Health Care Conference

Friday, July 28, 8–11:30 a.m.

Hyatt Vineyard Creek Hotel & Spa, 170 Railroad St., Santa Rosa

$70 per person or $715 for a table of 10

Registration: nbbj.news/health17

While California legislation seeking a “Medicare for all” health plan died in the current session, proponents are reviving the idea on the state and national levels.

Two trade groups for and against single-payer health care in the Golden State will be debating the matter at the Business Journal’s Health Care Conference in Santa Rosa on Friday. They lay groundwork for their positions in articles linked below.

State Senate Bill 562, The Healthy California Act, was introduced this year, but the state Assembly speaker pulled it from consideration in June. Anthony Rendon called the act woefully inadequate. That sparked protests through the state, some organized by the California Nurses Association.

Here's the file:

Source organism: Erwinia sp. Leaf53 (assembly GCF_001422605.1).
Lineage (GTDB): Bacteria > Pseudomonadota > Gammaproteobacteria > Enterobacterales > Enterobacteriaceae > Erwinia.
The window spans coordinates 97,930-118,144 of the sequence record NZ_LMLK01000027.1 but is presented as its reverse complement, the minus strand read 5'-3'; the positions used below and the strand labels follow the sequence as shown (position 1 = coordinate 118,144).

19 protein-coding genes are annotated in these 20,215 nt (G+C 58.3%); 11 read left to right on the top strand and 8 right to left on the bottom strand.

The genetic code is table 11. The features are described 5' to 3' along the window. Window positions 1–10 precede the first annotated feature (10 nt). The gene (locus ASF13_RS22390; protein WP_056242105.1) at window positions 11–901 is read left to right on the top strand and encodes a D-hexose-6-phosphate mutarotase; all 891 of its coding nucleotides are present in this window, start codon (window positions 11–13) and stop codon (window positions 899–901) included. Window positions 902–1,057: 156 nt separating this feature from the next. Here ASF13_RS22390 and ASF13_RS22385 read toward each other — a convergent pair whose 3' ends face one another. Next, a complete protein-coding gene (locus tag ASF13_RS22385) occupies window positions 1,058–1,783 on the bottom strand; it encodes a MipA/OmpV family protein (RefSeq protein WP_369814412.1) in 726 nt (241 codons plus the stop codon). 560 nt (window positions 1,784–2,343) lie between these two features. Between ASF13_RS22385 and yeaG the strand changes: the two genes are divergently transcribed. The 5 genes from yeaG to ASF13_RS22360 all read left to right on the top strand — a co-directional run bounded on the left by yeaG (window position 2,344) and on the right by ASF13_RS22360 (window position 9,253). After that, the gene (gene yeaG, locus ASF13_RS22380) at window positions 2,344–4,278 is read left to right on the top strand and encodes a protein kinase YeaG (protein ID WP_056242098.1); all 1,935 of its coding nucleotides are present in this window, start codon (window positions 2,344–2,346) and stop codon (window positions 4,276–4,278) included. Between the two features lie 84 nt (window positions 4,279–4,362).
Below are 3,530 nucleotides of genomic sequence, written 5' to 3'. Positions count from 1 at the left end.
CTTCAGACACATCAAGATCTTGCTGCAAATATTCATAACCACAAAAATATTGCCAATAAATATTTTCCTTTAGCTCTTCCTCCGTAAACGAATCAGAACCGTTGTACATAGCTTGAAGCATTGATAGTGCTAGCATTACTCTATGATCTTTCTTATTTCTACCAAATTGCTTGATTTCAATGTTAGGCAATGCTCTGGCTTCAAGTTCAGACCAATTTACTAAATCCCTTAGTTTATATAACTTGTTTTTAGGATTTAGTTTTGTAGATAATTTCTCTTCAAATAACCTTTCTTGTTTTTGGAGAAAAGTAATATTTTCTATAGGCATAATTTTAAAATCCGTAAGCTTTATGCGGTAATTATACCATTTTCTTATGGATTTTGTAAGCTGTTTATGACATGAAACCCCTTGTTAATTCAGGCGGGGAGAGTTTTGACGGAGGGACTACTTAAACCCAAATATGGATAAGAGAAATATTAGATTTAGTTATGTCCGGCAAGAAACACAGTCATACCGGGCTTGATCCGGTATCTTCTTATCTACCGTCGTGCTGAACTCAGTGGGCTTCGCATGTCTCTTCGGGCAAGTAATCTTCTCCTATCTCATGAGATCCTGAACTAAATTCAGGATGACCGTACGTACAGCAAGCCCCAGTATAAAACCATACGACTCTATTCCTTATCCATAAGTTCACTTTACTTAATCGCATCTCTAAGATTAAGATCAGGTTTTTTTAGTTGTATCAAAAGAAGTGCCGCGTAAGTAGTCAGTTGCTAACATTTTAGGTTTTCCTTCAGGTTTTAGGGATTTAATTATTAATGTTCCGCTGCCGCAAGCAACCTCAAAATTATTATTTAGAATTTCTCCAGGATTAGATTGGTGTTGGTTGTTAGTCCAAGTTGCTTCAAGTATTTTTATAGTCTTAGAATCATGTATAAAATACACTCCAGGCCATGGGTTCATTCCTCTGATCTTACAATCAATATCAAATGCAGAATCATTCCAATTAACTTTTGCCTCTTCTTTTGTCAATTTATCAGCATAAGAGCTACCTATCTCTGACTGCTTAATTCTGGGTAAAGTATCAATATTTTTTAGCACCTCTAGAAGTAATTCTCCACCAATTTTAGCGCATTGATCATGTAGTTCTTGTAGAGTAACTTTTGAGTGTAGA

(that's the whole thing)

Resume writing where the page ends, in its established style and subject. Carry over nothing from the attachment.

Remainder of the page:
“In health care policy, those factors businesses value most — stability, predictability of costs, efficiency, an end to burdensome administration — can be best achieved in California if we take control of our health care system finances through a “single-payer” that will guarantee health care for all Californians,” wrote Michael Lighty, director of public policy, California Nurses Association. (Read more about why he supports it.)

David Fear Jr., president-elect of the California Association of Health Underwriters, argues that costs of such a government-run system in California would be overwhelming.

“As an association representing health insurance agents in California, we understand the importance of health care coverage and affordability of that coverage. However, we believe the negative impacts that SB 562 would have on the health insurance marketplace and the overall economy in California significantly outweigh the benefits of creating a universal single-payer government-run program,” Fear wrote. (Read more about why he opposes it.) “Agents are also concerned that SB 562 would cause those currently insured to lose their health care coverage and have it replaced with a new benefit structure determined by what government feels it can afford, not on what the consumer may want or need.”

Health Care Conference

Friday, July 28, 8–11:30 a.m.

Hyatt Vineyard Creek Hotel & Spa, 170 Railroad St., Santa Rosa

$70 per person or $715 for a table of 10

Registration: nbbj.news/health17